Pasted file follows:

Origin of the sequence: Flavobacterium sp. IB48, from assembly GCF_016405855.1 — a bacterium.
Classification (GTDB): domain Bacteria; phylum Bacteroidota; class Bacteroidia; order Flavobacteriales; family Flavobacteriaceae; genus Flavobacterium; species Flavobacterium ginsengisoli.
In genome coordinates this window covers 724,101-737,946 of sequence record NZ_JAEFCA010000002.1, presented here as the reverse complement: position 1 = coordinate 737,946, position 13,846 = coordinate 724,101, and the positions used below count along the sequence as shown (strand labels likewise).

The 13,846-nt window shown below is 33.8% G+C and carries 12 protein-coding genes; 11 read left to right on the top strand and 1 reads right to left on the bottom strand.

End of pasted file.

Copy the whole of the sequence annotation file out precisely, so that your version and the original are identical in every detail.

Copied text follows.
Origin of the sequence: Flavobacterium sp. IB48, from assembly GCF_016405855.1 — a bacterium.
Classification (GTDB): domain Bacteria; phylum Bacteroidota; class Bacteroidia; order Flavobacteriales; family Flavobacteriaceae; genus Flavobacterium; species Flavobacterium ginsengisoli.
In genome coordinates this window covers 724,101-737,946 of sequence record NZ_JAEFCA010000002.1, presented here as the reverse complement: position 1 = coordinate 737,946, position 13,846 = coordinate 724,101, and the positions used below count along the sequence as shown (strand labels likewise).

The 13,846-nt window shown below is 33.8% G+C and carries 12 protein-coding genes; 11 read left to right on the top strand and 1 reads right to left on the bottom strand.